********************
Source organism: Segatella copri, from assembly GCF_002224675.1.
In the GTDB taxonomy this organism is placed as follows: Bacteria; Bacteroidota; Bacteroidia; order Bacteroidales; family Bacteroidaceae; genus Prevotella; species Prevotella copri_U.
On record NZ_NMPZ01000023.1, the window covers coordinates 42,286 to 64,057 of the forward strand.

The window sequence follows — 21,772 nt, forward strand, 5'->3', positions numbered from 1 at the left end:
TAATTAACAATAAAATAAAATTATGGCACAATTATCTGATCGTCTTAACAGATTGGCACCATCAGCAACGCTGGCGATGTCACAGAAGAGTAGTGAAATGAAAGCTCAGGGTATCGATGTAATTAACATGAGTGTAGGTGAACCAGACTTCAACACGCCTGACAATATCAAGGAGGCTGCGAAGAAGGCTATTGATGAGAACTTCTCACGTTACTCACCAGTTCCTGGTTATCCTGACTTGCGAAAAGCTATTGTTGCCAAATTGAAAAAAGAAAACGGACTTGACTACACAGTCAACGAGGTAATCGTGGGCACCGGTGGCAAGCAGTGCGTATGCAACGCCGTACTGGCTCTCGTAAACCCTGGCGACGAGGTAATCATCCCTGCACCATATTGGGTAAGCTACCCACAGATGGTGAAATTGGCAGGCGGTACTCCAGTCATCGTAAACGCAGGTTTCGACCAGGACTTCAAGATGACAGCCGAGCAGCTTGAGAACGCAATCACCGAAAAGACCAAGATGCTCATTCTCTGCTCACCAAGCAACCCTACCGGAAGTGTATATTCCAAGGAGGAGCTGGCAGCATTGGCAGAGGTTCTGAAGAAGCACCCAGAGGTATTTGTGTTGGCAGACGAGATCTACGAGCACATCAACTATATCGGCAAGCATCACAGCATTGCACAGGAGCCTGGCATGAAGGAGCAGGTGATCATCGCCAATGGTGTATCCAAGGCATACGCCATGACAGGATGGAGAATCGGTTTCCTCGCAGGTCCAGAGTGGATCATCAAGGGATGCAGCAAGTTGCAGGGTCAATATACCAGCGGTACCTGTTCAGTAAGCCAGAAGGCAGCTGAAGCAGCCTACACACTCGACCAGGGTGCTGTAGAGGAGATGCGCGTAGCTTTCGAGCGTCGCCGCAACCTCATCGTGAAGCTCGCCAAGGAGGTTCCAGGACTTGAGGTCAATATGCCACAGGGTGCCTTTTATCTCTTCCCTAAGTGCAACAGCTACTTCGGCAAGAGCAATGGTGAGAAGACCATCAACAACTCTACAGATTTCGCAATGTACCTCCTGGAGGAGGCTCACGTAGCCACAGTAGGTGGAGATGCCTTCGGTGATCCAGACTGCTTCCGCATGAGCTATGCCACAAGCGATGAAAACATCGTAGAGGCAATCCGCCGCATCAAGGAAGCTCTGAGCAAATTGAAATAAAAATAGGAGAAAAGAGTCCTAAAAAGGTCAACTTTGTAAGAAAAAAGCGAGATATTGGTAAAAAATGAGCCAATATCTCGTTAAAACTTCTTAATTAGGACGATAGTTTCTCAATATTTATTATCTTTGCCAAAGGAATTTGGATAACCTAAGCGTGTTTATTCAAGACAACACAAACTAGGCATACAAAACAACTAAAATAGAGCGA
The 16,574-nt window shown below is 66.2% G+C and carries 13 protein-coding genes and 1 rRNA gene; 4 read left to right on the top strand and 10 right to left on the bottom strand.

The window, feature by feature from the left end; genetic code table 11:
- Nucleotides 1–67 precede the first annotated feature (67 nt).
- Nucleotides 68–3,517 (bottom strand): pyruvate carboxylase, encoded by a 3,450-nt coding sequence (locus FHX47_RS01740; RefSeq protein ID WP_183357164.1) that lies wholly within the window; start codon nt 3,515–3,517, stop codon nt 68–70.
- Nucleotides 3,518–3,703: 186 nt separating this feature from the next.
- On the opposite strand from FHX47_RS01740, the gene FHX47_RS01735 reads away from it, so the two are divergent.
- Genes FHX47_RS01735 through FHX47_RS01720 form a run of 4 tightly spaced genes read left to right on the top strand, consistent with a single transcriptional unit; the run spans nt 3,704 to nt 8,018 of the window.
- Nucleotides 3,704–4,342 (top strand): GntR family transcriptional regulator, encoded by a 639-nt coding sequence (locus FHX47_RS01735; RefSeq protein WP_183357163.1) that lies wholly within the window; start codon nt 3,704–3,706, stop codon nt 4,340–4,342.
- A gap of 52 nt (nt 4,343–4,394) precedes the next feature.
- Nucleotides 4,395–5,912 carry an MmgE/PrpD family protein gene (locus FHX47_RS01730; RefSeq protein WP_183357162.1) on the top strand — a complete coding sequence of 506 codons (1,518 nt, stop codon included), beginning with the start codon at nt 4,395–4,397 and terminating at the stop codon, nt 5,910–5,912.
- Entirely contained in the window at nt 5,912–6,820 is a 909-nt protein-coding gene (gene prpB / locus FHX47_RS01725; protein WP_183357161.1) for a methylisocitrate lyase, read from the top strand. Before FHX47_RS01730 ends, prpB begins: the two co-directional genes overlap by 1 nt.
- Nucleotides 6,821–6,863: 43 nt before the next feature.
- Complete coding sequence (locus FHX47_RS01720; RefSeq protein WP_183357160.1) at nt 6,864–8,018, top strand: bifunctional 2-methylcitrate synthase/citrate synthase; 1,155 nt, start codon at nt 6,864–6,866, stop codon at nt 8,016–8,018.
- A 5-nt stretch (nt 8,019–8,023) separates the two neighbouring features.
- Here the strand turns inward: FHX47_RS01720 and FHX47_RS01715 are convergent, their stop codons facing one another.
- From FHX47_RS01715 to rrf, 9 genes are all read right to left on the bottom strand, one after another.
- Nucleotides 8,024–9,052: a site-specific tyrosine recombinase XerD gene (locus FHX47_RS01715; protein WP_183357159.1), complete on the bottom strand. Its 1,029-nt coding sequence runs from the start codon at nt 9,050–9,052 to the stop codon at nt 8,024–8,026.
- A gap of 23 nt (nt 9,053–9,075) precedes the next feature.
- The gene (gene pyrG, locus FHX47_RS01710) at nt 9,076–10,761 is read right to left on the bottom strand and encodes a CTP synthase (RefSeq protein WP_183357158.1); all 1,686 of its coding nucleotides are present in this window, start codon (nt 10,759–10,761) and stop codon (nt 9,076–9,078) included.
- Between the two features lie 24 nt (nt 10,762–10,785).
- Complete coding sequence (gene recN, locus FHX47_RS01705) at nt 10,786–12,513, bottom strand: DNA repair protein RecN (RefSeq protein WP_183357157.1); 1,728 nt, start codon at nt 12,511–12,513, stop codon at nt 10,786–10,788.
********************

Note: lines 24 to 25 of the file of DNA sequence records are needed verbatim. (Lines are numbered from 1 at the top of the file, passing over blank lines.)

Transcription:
- The gene (gene pyrG, locus FHX47_RS01710) at nt 9,076–10,761 is read right to left on the bottom strand and encodes a CTP synthase (RefSeq protein WP_183357158.1); all 1,686 of its coding nucleotides are present in this window, start codon (nt 10,759–10,761) and stop codon (nt 9,076–9,078) included.
- Between the two features lie 24 nt (nt 10,762–10,785).